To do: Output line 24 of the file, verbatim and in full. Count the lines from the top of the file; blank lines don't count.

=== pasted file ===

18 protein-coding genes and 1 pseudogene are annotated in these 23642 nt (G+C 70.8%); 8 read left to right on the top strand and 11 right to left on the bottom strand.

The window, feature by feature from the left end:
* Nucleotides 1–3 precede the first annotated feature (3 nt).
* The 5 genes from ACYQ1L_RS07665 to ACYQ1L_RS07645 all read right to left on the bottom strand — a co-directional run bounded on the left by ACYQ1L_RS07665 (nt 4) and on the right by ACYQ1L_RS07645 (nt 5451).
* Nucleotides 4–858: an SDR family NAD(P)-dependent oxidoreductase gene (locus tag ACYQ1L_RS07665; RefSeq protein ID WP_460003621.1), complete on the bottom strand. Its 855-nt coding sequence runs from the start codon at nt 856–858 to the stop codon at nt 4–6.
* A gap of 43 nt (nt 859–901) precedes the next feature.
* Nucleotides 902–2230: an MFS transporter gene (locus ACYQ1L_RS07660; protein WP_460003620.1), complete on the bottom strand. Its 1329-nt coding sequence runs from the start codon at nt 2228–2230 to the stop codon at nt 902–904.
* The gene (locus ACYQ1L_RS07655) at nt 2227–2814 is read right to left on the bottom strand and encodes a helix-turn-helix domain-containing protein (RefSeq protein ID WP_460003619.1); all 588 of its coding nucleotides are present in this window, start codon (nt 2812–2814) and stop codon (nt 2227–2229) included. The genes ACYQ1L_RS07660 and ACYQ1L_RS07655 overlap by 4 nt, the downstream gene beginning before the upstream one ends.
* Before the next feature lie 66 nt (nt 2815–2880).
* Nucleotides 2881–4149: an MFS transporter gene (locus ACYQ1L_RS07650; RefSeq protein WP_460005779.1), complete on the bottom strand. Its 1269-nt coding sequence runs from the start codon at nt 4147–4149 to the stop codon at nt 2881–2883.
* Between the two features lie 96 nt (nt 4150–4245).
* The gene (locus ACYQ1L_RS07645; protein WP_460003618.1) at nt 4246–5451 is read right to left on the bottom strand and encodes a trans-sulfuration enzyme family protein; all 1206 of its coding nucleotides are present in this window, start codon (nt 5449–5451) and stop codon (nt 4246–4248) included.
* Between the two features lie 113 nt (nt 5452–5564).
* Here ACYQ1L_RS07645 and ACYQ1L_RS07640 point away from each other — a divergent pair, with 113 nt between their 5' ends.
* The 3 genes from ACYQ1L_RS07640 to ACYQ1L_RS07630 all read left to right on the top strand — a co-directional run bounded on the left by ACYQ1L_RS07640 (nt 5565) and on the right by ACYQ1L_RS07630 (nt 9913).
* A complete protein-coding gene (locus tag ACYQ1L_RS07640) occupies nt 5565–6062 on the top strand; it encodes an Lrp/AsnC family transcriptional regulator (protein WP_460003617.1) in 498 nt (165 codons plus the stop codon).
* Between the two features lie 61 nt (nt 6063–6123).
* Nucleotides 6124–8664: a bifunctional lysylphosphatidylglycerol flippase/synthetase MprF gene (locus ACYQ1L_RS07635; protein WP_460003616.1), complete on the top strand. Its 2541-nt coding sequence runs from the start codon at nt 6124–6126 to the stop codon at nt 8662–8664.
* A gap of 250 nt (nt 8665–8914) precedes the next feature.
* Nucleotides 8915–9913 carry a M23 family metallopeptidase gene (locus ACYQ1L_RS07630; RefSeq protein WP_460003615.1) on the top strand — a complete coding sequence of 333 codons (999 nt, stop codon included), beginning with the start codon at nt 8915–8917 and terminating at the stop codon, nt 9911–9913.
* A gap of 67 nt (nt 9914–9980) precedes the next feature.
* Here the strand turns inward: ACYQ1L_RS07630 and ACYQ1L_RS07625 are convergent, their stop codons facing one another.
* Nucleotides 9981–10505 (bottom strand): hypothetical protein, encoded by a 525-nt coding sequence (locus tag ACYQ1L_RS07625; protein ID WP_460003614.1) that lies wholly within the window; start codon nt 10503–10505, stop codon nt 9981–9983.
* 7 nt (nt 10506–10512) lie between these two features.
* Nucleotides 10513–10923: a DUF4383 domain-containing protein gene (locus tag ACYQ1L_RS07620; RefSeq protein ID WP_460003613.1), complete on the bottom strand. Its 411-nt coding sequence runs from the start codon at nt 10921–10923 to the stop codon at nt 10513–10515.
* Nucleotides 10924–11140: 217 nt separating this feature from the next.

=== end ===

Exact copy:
* 7 nt (nt 10506–10512) lie between these two features.